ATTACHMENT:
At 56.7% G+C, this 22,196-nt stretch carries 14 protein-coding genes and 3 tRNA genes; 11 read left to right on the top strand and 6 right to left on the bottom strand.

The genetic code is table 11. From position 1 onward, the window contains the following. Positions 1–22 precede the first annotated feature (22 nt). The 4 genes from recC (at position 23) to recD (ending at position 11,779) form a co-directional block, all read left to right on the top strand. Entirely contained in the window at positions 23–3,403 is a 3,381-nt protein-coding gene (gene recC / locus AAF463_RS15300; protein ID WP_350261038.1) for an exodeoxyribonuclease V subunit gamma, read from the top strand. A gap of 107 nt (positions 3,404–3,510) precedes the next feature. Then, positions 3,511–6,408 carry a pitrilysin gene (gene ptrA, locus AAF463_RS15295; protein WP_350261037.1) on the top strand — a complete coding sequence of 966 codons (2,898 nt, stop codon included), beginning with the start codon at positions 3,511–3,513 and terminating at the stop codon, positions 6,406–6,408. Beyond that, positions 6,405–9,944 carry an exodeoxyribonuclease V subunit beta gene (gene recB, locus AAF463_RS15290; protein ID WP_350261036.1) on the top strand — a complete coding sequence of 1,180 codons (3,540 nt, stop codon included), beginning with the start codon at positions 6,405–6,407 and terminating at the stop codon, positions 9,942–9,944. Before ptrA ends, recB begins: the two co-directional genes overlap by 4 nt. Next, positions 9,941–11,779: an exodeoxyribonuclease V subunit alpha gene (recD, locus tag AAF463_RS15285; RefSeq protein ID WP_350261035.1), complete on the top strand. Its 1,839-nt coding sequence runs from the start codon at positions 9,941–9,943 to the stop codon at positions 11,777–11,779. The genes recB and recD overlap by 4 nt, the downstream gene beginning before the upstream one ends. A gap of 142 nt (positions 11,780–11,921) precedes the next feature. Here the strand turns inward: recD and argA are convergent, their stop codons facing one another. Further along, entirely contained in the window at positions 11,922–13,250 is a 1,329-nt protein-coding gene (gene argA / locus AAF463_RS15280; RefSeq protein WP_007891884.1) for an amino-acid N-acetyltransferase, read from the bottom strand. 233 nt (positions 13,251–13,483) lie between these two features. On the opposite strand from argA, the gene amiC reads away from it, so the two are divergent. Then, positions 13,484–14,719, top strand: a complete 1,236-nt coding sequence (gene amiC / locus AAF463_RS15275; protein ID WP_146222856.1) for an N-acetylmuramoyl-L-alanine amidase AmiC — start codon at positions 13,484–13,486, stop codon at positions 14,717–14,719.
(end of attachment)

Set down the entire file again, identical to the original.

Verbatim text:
At 56.7% G+C, this 22,196-nt stretch carries 14 protein-coding genes and 3 tRNA genes; 11 read left to right on the top strand and 6 right to left on the bottom strand.

The genetic code is table 11. From position 1 onward, the window contains the following. Positions 1–22 precede the first annotated feature (22 nt). The 4 genes from recC (at position 23) to recD (ending at position 11,779) form a co-directional block, all read left to right on the top strand. Entirely contained in the window at positions 23–3,403 is a 3,381-nt protein-coding gene (gene recC / locus AAF463_RS15300; protein ID WP_350261038.1) for an exodeoxyribonuclease V subunit gamma, read from the top strand. A gap of 107 nt (positions 3,404–3,510) precedes the next feature. Then, positions 3,511–6,408 carry a pitrilysin gene (gene ptrA, locus AAF463_RS15295; protein WP_350261037.1) on the top strand — a complete coding sequence of 966 codons (2,898 nt, stop codon included), beginning with the start codon at positions 3,511–3,513 and terminating at the stop codon, positions 6,406–6,408. Beyond that, positions 6,405–9,944 carry an exodeoxyribonuclease V subunit beta gene (gene recB, locus AAF463_RS15290; protein ID WP_350261036.1) on the top strand — a complete coding sequence of 1,180 codons (3,540 nt, stop codon included), beginning with the start codon at positions 6,405–6,407 and terminating at the stop codon, positions 9,942–9,944. Before ptrA ends, recB begins: the two co-directional genes overlap by 4 nt. Next, positions 9,941–11,779: an exodeoxyribonuclease V subunit alpha gene (recD, locus tag AAF463_RS15285; RefSeq protein ID WP_350261035.1), complete on the top strand. Its 1,839-nt coding sequence runs from the start codon at positions 9,941–9,943 to the stop codon at positions 11,777–11,779. The genes recB and recD overlap by 4 nt, the downstream gene beginning before the upstream one ends. A gap of 142 nt (positions 11,780–11,921) precedes the next feature. Here the strand turns inward: recD and argA are convergent, their stop codons facing one another. Further along, entirely contained in the window at positions 11,922–13,250 is a 1,329-nt protein-coding gene (gene argA / locus AAF463_RS15280; RefSeq protein WP_007891884.1) for an amino-acid N-acetyltransferase, read from the bottom strand. 233 nt (positions 13,251–13,483) lie between these two features. On the opposite strand from argA, the gene amiC reads away from it, so the two are divergent. Then, positions 13,484–14,719, top strand: a complete 1,236-nt coding sequence (gene amiC / locus AAF463_RS15275; protein ID WP_146222856.1) for an N-acetylmuramoyl-L-alanine amidase AmiC — start codon at positions 13,484–13,486, stop codon at positions 14,717–14,719.